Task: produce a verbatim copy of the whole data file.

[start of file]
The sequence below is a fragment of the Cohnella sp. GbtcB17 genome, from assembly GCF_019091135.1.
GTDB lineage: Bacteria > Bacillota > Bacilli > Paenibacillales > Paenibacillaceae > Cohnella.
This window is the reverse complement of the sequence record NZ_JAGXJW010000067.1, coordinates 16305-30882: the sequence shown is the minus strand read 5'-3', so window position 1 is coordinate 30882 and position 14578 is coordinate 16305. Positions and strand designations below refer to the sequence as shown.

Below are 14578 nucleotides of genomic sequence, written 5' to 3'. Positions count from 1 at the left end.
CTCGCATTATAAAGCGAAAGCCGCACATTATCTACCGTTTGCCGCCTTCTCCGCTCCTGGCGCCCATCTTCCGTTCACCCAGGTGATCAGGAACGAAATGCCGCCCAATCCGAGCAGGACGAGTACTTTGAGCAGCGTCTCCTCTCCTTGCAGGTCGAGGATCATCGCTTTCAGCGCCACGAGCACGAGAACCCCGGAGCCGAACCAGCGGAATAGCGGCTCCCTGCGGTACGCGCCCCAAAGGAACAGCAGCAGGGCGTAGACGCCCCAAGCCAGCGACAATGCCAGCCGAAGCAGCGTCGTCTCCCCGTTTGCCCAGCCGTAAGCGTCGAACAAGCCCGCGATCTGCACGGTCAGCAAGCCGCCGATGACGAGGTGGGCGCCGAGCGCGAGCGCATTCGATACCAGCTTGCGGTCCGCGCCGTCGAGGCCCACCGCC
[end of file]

The sequence below is a fragment of the Cohnella sp. GbtcB17 genome, from assembly GCF_019091135.1.
GTDB lineage: Bacteria > Bacillota > Bacilli > Paenibacillales > Paenibacillaceae > Cohnella.
This window is the reverse complement of the sequence record NZ_JAGXJW010000067.1, coordinates 16305-30882: the sequence shown is the minus strand read 5'-3', so window position 1 is coordinate 30882 and position 14578 is coordinate 16305. Positions and strand designations below refer to the sequence as shown.

Below are 14578 nucleotides of genomic sequence, written 5' to 3'. Positions count from 1 at the left end.
CTCGCATTATAAAGCGAAAGCCGCACATTATCTACCGTTTGCCGCCTTCTCCGCTCCTGGCGCCCATCTTCCGTTCACCCAGGTGATCAGGAACGAAATGCCGCCCAATCCGAGCAGGACGAGTACTTTGAGCAGCGTCTCCTCTCCTTGCAGGTCGAGGATCATCGCTTTCAGCGCCACGAGCACGAGAACCCCGGAGCCGAACCAGCGGAATAGCGGCTCCCTGCGGTACGCGCCCCAAAGGAACAGCAGCAGGGCGTAGACGCCCCAAGCCAGCGACAATGCCAGCCGAAGCAGCGTCGTCTCCCCGTTTGCCCAGCCGTAAGCGTCGAACAAGCCCGCGATCTGCACGGTCAGCAAGCCGCCGATGACGAGGTGGGCGCCGAGCGCGAGCGCATTCGATACCAGCTTGCGGTCCGCGCCGTCGAGGCCCACCGCC